The system control 32 includes a set of modules connected together by a backplane 32 a. These include a CPU module 36 and a pulse generator module 38 which connects to the operator console 12 through a serial link 40. It is through link 40 that the system control 32 receives commands from the operator to indicate the scan sequence that is to be performed. The pulse generator module 38 operates the system components to carry out the desired scan sequence and produces data which indicates the timing, strength and shape of the RF pulses produced, and the timing and length of the data acquisition window. The pulse generator module 38 connects to a set of gradient amplifiers 42, to indicate the timing and shape of the gradient pulses that are produced during the scan. The pulse generator module 38 can also receive patient data from a physiological acquisition controller 44 that receives signals from a number of different sensors connected to the patient, such as ECG signals from electrodes attached to the patient. Finally, the pulse generator module 38 connects to a scan-room interface circuit 46, which receives signals from various sensors associated with the condition of the patient and the magnet system. It is also through the scan room interface circuit 46 that a patient positioning system 48 receives commands to move the patient to the desired position for the scan.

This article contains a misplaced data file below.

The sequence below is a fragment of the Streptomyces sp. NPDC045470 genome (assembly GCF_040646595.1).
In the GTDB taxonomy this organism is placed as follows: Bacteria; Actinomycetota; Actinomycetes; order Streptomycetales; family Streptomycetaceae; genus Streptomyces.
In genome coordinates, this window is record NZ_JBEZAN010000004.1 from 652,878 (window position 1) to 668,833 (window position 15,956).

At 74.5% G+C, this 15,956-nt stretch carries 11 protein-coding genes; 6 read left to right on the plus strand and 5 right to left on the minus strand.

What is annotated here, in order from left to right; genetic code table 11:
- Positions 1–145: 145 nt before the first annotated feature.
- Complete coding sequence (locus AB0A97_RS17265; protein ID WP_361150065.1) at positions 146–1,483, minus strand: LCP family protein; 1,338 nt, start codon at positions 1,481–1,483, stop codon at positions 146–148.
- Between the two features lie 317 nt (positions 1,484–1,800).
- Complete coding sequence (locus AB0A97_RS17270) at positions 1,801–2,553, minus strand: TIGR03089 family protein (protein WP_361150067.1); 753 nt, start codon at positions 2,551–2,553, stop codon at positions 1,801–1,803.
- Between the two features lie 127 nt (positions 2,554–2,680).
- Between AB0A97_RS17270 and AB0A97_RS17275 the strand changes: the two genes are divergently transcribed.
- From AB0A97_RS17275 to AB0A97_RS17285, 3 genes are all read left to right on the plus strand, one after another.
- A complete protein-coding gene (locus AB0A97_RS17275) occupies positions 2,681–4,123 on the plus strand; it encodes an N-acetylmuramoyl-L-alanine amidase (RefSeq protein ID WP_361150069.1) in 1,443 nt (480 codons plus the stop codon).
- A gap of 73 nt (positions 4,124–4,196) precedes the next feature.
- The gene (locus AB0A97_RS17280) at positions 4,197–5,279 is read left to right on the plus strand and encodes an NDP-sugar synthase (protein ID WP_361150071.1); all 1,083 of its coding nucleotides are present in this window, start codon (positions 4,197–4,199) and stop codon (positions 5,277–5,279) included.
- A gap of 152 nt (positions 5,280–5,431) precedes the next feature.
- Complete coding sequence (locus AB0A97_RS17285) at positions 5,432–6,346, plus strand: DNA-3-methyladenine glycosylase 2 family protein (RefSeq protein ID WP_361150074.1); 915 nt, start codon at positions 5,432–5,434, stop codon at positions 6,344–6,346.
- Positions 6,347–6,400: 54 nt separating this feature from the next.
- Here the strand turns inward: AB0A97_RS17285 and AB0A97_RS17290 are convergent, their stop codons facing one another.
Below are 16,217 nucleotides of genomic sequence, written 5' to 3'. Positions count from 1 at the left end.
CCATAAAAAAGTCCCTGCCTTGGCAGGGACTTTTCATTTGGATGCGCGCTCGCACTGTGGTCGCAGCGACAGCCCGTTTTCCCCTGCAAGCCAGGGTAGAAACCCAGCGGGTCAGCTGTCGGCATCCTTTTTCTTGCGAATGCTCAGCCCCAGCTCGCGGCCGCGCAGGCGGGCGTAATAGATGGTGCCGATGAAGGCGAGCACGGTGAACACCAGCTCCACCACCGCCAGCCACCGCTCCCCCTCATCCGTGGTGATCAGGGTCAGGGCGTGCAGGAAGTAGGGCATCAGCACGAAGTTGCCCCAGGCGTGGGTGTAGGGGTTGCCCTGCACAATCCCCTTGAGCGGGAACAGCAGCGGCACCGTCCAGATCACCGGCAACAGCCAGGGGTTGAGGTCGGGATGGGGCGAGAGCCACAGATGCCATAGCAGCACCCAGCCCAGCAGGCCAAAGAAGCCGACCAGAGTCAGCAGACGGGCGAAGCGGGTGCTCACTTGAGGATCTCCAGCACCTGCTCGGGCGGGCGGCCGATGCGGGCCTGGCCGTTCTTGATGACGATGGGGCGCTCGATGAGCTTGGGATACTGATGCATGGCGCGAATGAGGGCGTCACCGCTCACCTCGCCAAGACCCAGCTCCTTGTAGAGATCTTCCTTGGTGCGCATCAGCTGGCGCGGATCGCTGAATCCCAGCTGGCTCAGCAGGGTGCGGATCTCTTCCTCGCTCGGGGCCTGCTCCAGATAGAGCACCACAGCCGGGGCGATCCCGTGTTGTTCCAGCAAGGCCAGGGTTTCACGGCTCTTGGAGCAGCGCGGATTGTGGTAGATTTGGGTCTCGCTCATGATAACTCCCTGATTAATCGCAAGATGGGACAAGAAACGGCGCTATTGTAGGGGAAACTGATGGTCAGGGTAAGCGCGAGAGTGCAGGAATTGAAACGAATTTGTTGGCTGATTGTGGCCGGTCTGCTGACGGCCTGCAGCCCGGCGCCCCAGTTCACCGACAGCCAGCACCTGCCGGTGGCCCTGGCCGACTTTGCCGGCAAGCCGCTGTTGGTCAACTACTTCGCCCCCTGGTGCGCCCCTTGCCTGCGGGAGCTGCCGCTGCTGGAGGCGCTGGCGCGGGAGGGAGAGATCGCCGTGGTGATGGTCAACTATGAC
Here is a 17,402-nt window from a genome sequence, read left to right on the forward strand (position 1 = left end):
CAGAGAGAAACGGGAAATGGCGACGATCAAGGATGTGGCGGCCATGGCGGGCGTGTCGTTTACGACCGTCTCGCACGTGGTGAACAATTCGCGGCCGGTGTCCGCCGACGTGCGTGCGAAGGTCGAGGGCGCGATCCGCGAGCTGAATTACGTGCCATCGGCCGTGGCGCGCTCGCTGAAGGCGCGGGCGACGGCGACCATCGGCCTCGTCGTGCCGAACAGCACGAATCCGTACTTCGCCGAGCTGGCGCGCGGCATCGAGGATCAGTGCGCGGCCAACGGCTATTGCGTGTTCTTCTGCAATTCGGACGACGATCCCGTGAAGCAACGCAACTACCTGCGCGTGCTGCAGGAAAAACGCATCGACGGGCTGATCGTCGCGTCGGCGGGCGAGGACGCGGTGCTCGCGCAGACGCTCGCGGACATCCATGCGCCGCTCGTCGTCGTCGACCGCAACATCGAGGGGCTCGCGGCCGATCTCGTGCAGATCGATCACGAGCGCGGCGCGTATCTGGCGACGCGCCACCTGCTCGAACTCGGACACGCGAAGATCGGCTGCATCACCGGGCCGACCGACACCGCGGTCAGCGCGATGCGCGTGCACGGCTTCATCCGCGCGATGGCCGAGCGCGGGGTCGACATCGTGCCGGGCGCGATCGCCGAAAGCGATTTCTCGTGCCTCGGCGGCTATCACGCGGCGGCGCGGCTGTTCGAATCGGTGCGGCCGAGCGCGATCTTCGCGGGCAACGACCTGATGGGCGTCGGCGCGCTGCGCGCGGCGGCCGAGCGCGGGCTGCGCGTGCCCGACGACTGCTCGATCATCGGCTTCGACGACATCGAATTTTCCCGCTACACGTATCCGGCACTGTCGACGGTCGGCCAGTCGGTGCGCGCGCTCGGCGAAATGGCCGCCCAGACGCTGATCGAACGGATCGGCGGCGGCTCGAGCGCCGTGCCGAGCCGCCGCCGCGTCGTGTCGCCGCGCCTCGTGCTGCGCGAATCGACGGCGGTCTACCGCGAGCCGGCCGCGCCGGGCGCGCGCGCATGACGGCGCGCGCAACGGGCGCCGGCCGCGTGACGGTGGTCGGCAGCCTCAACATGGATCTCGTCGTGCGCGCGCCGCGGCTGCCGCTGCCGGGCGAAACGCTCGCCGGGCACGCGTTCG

The gradient waveforms produced by the pulse generator module 38 are applied to the gradient amplifier system 42 having Gx, Gy, and Gz amplifiers. Each gradient amplifier excites a corresponding physical gradient coil in a gradient coil assembly generally designated 50 to produce the magnetic field gradients used for spatially encoding acquired signals. The gradient coil assembly 50 forms part of a magnet assembly 52 which includes a polarizing magnet 54 and a whole-body RF coil 56. A transceiver module 58 in the system control 32 produces pulses which are amplified by an RF amplifier 60 and coupled to the RF coil 56 by a transmit/receive switch 62. The resulting signals emitted by the excited nuclei in the patient may be sensed by the same RF coil 56 and coupled through the transmit/receive switch 62 to a preamplifier 64. The amplified MR signals are demodulated, filtered, and digitized in the receiver section of the transceiver 58. The transmit/receive switch 62 is controlled by a signal from the pulse generator module 38 to electrically connect the RF amplifier 60 to the coil 56 during the transmit mode and to connect the preamplifier 64 to the coil 56 during the receive mode. The transmit/receive switch 62 can also enable a separate RF coil (for example, a surface coil) to be used in either the transmit or receive mode.